…it brings something novel to what is classified as jazz.
Parco Della Musica MPR148CD
Franco D’Andrea (piano, compositions); Tonino Batista (conductor); Eduardo Rojo (arrangements); with the Jazz Ensemble and the PMCE Parco Della Musica Contemporanea Ensemble
Sketches of the 20th Century (2023), an album by the Italian jazz pianist and composer Franco D’Andrea (b. 1941), garnered my interest immediately because of its mixture of composed and improvised music through two octets—one jazz and one classical–that result in a rich and varied sound stage.
The strings are never an afterthought – they are an intimate part of the music. The thoughtful arrangement of songs—both the order and composition—are recorded with such mastery that listening to the album feels like watching your favorite film for the first time.
This Sketches album reflects an interesting development in D’Andrea’s song composition. He has recorded approximately 160 records since he started in the early 1970s.
He has recorded in groups of all sizes as well as solo. He records with his various groups and teaches. Multiple Italian awards have been bestowed on him including Top Jazz Award, organized by Musica Jazz magazine, as Best Italian Musician in twelve different years. Although Sketches results from years of experience, its inception was serendipitous.
The liner notes describe a fortuitous meeting between Eduard Rojo (arranger) and Franco D’Andrea which was the genesis of the album. During this meeting, the two men listened to a song originally written by D’Andrea but arranged anew by Rojo.
For the album, their method of working was for D’Andrea to record freely improvised pieces from which Rojo would extract ideas, phrases, grooves, or some other aspect from the recordings. Although Rojo developed these into longer compositions ranging from one to six minutes in length, they do not include drawn-out passages. This refined approach to improvisation required the talent of several groups of musicians to execute.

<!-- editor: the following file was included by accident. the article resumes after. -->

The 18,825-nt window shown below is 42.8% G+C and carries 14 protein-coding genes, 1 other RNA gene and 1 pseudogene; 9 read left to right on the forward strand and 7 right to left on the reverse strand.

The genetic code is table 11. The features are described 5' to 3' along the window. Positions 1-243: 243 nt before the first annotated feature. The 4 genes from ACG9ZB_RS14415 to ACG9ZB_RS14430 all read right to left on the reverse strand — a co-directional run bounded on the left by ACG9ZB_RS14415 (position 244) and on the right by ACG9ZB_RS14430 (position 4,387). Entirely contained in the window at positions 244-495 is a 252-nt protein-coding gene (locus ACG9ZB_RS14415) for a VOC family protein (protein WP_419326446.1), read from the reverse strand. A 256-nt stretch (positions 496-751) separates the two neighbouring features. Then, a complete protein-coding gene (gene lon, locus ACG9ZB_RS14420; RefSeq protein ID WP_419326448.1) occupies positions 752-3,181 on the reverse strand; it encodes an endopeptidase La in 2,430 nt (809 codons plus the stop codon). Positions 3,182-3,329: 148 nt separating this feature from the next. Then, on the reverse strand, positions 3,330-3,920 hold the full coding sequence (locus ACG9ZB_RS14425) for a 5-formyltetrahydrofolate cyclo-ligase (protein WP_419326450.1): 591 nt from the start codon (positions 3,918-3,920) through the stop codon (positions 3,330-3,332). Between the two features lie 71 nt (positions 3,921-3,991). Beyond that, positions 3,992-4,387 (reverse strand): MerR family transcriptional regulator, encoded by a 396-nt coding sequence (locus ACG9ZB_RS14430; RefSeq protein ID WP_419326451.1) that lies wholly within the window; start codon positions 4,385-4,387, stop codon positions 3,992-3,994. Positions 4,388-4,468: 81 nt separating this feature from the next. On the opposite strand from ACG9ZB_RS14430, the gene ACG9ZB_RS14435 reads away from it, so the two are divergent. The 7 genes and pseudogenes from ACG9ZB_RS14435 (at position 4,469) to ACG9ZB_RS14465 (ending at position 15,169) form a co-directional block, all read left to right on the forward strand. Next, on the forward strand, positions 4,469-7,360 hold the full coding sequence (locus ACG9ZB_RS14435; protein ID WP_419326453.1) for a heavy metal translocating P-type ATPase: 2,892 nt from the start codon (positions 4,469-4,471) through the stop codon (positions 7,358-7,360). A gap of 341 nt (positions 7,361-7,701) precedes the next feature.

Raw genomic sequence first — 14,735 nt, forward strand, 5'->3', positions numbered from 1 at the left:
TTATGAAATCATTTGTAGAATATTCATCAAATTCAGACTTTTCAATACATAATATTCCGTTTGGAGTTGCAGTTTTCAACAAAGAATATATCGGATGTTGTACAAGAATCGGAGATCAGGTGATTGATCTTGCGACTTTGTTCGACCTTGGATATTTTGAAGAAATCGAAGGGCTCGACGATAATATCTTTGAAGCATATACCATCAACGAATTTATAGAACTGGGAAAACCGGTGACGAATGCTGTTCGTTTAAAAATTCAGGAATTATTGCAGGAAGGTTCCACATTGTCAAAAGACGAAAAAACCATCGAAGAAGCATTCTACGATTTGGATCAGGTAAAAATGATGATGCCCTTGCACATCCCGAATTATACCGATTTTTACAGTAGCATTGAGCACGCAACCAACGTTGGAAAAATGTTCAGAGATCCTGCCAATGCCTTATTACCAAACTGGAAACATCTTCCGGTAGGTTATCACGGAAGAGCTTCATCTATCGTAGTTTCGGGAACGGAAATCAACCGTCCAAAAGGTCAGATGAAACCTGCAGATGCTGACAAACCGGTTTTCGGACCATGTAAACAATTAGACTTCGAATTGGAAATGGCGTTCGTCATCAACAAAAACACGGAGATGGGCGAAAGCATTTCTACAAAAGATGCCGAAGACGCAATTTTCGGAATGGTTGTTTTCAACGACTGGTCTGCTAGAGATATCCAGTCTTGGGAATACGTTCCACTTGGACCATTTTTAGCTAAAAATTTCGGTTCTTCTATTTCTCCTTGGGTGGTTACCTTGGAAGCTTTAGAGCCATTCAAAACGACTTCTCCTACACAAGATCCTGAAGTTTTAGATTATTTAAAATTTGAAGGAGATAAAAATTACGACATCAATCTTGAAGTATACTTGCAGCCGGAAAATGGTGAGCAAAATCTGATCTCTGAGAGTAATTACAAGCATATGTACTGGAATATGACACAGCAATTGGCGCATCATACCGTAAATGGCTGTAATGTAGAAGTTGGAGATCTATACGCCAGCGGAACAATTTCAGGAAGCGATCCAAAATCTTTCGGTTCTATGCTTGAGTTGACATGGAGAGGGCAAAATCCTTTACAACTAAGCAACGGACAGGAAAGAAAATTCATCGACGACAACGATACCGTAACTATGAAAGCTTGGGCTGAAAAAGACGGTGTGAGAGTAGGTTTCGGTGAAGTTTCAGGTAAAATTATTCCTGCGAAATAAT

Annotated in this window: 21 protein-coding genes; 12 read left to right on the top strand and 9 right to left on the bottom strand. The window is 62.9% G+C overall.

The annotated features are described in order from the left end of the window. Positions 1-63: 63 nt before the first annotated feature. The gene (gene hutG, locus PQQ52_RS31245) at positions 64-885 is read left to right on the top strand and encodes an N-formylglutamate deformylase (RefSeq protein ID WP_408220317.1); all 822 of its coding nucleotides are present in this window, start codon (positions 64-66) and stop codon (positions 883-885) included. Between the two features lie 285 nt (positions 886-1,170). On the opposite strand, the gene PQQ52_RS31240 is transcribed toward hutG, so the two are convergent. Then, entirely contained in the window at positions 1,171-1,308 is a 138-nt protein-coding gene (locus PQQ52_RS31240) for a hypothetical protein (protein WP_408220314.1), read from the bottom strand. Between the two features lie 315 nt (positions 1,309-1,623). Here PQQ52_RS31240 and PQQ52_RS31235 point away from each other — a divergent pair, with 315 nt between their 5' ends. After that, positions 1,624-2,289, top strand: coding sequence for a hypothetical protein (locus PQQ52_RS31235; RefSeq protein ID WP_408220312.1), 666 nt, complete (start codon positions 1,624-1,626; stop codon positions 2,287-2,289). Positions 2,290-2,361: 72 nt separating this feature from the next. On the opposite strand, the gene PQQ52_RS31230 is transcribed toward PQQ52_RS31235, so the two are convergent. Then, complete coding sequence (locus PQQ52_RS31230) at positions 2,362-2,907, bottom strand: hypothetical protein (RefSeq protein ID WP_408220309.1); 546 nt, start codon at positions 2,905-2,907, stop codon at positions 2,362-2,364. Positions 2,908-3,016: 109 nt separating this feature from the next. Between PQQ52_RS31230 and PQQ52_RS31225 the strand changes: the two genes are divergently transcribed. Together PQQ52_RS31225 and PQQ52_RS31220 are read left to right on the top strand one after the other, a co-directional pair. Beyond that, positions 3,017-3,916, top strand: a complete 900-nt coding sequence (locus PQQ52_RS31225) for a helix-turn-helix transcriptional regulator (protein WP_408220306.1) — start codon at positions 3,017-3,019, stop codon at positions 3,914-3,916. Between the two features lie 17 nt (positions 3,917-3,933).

The tight arrangement of sounds from sixteen musicians gives this music its unique sound and feel. Jazz Ensemble, a traditionally-formed octet provides the jazz underpinnings of the compositions.
The other contributor is the Parco Della Musica Contemponranea Ensemble (PMCE), a classical octet playing largely composed elements. Yet, neither group is bound by its history or genre. Soloists glide over the composed parts without the stiffness and atonality of some modern creative music. Songs are not traditionally structured; instead, the songs evolve without repeating motifs or stanzas. This is engaging music, exciting in its transitions and arrangements.
A distinctive quality of this album appears in the opener, ‘Pelog Area’. Here, D’Andrea’s thoughtful piano is surrounded by the band. The second song, ‘M2 + M7’, contains a tenor trombone solo over a progressive base. This is typical of the album – soloists are buoyed by
the rest of the band. The band neither removes instruments nor carves out a quiet space for the soloist. The group plays as an organic whole.
Later in the album, composition and improvisation create emergent unique sounds. ‘P5’ opens with stylized drums and features a saxophone solo by Tino Tracanna, who first recorded with D’Andrea in 1978. ‘Distinguished Area 1’ opens with a swirly mysterious section, transitions to drums and piano followed by the horns. The horns dance around while the rest of the band propels it along with striking string arrangements. Interspersed on the album are the two songs written exclusively by D’Andrea.
‘Altelena’ starts as a simple melody played by the piano and simple percussion that morphs into something entirely different with some horn acrobatics and horn choruses before returning to the opening melody. ‘Six Bars’ is a zippy arrangement with darting piano against upbeat horn choruses.
The song ‘M2 New Version’ is the most traditional jazz piece that begins in a minimalist mode and the band joins in. The band plays in unison with a clarinet soloing that leads to a delicate piano, drums, and percussion interlude. The combination of D’Andrea songs and Rojo’s arrangements is unique to these ears. The songs are evolutionary compositions neither taking jazz forms nor classical forms as their base but are a synthesis of the two.
This album is a must-listen. The style and breadth of the compositions and the arrangement of classical string instruments with traditional jazz conventions are unique. There aren’t any specific comparisons to be made to this music; it brings something novel to what is classified as jazz.
Reviewed by Ed Sapiega